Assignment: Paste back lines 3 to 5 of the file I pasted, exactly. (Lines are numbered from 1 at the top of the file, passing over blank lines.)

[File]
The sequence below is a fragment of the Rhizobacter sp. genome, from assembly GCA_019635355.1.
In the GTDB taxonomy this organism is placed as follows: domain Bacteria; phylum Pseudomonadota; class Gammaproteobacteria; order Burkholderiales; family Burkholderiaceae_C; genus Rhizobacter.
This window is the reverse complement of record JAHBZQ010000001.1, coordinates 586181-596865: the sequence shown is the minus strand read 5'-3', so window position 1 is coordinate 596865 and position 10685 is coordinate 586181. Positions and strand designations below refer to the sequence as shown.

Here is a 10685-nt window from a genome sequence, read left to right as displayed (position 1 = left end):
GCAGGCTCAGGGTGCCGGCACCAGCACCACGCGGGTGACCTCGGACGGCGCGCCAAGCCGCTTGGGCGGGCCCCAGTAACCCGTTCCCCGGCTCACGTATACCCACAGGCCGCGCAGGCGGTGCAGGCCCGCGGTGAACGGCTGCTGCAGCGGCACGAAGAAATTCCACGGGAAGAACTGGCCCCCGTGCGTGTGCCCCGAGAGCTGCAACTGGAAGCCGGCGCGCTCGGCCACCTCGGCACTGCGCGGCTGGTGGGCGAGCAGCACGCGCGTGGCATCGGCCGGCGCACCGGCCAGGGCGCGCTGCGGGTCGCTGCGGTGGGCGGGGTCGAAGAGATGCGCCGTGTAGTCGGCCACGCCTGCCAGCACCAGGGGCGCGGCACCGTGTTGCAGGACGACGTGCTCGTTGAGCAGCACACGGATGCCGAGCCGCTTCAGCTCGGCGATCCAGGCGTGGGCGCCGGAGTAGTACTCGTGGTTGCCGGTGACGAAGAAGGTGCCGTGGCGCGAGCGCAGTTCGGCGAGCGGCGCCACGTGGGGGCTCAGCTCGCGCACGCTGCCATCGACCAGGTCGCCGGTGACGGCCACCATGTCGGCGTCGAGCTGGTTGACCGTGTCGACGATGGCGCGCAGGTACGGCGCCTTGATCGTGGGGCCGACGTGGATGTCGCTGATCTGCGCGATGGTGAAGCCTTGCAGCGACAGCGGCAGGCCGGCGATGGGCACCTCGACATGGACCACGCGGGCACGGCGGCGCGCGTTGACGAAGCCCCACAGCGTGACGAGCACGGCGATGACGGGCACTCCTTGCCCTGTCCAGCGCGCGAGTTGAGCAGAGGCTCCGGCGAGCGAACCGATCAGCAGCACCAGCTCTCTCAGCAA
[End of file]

This window is the reverse complement of record JAHBZQ010000001.1, coordinates 586181-596865: the sequence shown is the minus strand read 5'-3', so window position 1 is coordinate 596865 and position 10685 is coordinate 586181. Positions and strand designations below refer to the sequence as shown.

Here is a 10685-nt window from a genome sequence, read left to right as displayed (position 1 = left end):
GCAGGCTCAGGGTGCCGGCACCAGCACCACGCGGGTGACCTCGGACGGCGCGCCAAGCCGCTTGGGCGGGCCCCAGTAACCCGTTCCCCGGCTCACGTATACCCACAGGCCGCGCAGGCGGTGCAGGCCCGCGGTGAACGGCTGCTGCAGCGGCACGAAGAAATTCCACGGGAAGAACTGGCCCCCGTGCGTGTGCCCCGAGAGCTGCAACTGGAAGCCGGCGCGCTCGGCCACCTCGGCACTGCGCGGCTGGTGGGCGAGCAGCACGCGCGTGGCATCGGCCGGCGCACCGGCCAGGGCGCGCTGCGGGTCGCTGCGGTGGGCGGGGTCGAAGAGATGCGCCGTGTAGTCGGCCACGCCTGCCAGCACCAGGGGCGCGGCACCGTGTTGCAGGACGACGTGCTCGTTGAGCAGCACACGGATGCCGAGCCGCTTCAGCTCGGCGATCCAGGCGTGGGCGCCGGAGTAGTACTCGTGGTTGCCGGTGACGAAGAAGGTGCCGTGGCGCGAGCGCAGTTCGGCGAGCGGCGCCACGTGGGGGCTCAGCTCGCGCACGCTGCCATCGACCAGGTCGCCGGTGACGGCCACCATGTCGGCGTCGAGCTGGTTGACCGTGTCGACGATGGCGCGCAGGTACGGCGCCTTGATCGTGGGGCCGACGTGGATGTCGCTGATCTGCGCGATGGTGAAGCCTTGCAGCGACAGCGGCAGGCCGGCGATGGGCACCTCGACATGGACCACGCGGGCACGGCGGCGCGCGTTGACGAAGCCCCACAGCGTGACGAGCACGGCGATGACGGGCACTCCTTGCCCTGTCCAGCGCGCGAGTTGAGCAGAGGCTCCGGCGAGCGAACCGATCAGCAGCACCAGCTCTCTCAGCAA